"A briefing note for the Pan-African Parliament Committee on International Relations, Cooperation and Conflict Resolution" by Timothy Othieno (Senior researcher of Institute for Global Dialogue), August 2006. http://www.pan-african-parliament.org/Documents Resources_ DisplayDocument.aspx?Type=Docs&ID=173 (Or download in pdf here)
Please see "Recommendations" , especially paragraph e.(p.7): "The PAP should call upon foreign enterprises operating on the basis of agreements signed with the Government of Morocco to withdraw from Western Sahara’s territory and not to do anything that would compromise the peace process."
Report of the Pan-African Parliament Permanent Committee on Cooperation, International Relations and Conflict Resolution on Peace and Security Situation in Africa, presented to the 7th Ordinary Session of the PAP in May 2007, Midrand, Republic of South Africa http://www.pan-african-parliament.org/Documents Resources_ DisplayDocument. aspx?Type= Docs&ID=519 (Or download in pdf here) Please see the part on Western Sahara, PP.23-26.
Morocco occupies the major part of its neighbouring country, Western Sahara. Entering into business deals with Moroccan companies or authorities in the occupied territories gives an impression of political legitimacy to the occupation. It also gives job opportunities to Moroccan settlers and income to the Moroccan government. Western Sahara Resource Watch demands foreign companies leave Western Sahara until a solution to the conflict is found.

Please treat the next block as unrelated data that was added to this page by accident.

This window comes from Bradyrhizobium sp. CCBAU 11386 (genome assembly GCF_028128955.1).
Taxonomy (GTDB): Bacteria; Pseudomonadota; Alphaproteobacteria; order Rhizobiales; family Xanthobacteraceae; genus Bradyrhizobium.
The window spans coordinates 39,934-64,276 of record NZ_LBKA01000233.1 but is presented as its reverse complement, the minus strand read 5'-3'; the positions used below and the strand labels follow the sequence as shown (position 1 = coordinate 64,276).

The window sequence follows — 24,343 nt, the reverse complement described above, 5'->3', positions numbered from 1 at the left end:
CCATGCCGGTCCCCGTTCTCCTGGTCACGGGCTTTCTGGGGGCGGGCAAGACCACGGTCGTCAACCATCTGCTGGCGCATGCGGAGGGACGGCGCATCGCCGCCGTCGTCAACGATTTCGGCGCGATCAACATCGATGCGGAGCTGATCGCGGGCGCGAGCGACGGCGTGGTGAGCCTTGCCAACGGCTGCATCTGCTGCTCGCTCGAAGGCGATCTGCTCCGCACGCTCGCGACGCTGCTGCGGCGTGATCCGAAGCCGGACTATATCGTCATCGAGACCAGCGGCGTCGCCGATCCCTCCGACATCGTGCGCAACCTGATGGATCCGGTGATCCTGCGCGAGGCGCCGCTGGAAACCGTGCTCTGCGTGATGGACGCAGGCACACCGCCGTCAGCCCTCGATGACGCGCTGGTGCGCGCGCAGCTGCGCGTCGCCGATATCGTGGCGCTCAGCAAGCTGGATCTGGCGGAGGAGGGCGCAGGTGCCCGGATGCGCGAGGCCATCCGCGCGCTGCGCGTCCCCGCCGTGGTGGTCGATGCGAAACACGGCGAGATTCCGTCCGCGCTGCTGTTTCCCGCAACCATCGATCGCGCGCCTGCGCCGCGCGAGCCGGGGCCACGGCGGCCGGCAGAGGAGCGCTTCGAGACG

Leading activists from Western Sahara are condemned to sentences ranging from 20 years to life imprisonment in connection to a mass protest in 2010 denouncing the Saharawi people’s social and economic marginalization in their occupied land; the Gdeim Izik protest camp.
At COP22, beware of what you read about Morocco’s renewable energy efforts. An increasing part of the projects take place in the occupied territory of Western Sahara and is used for mineral plunder, new WSRW report documents.
Big oil’s interest in occupied Western Sahara has taken a dramatic turn for the worse. Some companies are now drilling, in complete disregard of international law and the Saharawi people’s rights. Here’s what you need to know.